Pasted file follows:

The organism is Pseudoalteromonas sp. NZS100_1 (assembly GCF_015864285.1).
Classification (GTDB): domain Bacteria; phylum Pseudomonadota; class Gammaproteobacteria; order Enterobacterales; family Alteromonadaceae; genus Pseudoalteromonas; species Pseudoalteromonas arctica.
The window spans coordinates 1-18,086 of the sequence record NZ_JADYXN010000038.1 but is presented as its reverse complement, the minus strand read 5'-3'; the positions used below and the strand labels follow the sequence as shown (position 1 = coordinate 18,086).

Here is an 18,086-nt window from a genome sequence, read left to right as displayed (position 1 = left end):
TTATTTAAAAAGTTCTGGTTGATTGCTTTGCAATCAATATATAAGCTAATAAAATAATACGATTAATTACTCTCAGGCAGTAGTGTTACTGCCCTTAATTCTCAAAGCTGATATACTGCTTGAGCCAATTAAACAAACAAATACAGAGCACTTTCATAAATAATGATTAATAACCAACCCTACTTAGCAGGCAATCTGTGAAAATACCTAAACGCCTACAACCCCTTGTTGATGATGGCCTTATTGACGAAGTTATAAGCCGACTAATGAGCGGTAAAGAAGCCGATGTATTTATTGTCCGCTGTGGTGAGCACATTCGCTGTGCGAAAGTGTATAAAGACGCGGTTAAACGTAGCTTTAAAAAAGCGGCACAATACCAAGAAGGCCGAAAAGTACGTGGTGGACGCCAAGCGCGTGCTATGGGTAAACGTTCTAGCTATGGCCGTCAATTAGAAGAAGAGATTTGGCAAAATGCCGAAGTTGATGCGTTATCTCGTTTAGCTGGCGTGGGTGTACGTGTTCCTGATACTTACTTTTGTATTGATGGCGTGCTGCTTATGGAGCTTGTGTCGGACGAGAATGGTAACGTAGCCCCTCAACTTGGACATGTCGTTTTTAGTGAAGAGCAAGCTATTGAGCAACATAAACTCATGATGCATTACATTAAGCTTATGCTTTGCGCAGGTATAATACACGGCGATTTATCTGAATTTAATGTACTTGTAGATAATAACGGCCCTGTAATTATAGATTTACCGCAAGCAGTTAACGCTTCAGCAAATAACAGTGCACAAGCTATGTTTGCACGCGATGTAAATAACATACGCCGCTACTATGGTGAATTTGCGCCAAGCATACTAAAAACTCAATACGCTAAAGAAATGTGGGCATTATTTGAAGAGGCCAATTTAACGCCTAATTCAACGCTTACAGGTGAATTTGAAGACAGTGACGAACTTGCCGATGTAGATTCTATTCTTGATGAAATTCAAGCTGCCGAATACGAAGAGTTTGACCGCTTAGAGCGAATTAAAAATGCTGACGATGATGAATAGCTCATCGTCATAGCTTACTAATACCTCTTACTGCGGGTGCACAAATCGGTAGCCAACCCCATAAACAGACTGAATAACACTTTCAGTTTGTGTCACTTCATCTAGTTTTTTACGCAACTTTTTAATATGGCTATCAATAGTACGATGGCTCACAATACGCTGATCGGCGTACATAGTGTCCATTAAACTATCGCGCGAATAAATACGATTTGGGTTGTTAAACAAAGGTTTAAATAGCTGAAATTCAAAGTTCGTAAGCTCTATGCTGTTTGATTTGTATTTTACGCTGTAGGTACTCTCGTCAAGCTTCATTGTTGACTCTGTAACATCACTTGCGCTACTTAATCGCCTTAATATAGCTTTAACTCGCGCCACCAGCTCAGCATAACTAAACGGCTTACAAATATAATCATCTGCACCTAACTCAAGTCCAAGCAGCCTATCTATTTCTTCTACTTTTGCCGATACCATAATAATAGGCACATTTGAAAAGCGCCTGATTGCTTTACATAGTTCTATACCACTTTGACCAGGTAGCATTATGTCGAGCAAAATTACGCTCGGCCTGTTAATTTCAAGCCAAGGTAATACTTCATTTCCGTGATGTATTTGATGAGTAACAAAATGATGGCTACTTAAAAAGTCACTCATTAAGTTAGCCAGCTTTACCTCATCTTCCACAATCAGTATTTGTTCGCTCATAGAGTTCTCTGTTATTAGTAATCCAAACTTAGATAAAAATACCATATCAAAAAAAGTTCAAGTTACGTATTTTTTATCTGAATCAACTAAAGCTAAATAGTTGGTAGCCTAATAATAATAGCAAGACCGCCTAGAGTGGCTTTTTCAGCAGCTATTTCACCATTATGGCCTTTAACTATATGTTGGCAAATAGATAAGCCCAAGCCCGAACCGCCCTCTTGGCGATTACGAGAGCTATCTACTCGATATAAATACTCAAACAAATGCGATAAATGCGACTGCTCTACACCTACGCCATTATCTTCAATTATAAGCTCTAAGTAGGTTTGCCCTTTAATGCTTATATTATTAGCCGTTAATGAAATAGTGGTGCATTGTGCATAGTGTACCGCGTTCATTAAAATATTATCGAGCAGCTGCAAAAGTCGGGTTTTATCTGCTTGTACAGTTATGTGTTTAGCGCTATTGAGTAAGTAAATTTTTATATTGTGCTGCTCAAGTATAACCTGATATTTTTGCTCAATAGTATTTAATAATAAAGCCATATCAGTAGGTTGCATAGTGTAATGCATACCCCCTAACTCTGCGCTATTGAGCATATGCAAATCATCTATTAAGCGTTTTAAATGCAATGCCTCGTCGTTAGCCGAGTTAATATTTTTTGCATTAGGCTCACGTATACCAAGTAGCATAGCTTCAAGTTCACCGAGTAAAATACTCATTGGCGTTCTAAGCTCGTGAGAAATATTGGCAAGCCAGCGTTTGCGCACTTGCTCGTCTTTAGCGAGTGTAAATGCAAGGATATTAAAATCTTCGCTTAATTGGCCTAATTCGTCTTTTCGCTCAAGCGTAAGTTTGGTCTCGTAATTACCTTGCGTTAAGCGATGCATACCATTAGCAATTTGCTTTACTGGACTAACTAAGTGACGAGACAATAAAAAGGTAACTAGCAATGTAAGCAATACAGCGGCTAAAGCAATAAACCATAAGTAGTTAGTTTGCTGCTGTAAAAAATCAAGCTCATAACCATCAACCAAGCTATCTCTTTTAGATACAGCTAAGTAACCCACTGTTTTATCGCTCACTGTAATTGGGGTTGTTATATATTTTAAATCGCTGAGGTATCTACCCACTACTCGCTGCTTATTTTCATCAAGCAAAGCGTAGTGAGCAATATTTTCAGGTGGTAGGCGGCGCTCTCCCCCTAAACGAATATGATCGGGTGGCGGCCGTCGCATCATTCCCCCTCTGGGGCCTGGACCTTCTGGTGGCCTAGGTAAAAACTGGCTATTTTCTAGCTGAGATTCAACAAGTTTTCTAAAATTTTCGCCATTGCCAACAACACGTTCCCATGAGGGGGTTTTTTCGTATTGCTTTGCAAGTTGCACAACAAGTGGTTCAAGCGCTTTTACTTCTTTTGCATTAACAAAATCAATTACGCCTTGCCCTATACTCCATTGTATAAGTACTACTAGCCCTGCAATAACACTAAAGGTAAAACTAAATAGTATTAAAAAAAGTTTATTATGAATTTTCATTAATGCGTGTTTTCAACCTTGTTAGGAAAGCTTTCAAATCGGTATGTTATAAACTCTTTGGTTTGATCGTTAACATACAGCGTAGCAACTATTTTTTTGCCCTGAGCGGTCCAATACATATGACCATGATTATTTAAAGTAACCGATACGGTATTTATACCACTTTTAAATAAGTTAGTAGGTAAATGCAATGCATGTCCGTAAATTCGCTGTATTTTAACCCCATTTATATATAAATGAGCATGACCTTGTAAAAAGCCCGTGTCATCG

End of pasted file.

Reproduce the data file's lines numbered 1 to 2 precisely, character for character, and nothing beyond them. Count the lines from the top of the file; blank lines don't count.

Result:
The organism is Pseudoalteromonas sp. NZS100_1 (assembly GCF_015864285.1).
Classification (GTDB): domain Bacteria; phylum Pseudomonadota; class Gammaproteobacteria; order Enterobacterales; family Alteromonadaceae; genus Pseudoalteromonas; species Pseudoalteromonas arctica.